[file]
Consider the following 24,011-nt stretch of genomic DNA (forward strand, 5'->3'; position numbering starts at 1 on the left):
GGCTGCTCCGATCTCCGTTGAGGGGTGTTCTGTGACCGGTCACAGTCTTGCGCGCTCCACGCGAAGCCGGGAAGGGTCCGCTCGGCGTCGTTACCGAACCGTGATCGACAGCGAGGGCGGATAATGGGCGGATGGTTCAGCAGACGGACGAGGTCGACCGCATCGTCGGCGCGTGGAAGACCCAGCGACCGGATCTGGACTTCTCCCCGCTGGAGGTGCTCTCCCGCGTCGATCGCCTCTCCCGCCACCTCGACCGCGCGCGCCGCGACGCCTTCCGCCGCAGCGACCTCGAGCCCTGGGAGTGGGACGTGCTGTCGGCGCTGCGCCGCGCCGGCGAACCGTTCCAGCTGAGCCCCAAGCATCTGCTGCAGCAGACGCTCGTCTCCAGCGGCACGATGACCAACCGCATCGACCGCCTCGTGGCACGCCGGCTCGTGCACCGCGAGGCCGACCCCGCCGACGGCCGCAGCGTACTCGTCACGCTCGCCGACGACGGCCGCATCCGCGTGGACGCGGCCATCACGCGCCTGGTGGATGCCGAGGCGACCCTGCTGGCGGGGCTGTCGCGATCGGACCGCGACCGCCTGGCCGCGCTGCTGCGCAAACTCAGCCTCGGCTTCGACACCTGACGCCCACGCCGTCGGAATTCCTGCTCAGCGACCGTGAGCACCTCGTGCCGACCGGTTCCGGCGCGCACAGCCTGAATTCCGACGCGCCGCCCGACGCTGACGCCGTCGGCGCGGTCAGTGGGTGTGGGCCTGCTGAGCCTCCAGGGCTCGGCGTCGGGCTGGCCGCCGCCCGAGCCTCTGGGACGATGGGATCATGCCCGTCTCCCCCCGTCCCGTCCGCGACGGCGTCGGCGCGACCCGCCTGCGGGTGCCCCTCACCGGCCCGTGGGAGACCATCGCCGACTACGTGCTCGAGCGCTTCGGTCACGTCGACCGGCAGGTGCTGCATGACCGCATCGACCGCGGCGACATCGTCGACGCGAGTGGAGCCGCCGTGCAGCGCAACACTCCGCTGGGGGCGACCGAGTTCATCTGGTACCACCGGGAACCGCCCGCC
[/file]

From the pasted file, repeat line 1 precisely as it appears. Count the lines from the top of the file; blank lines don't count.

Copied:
Consider the following 24,011-nt stretch of genomic DNA (forward strand, 5'->3'; position numbering starts at 1 on the left):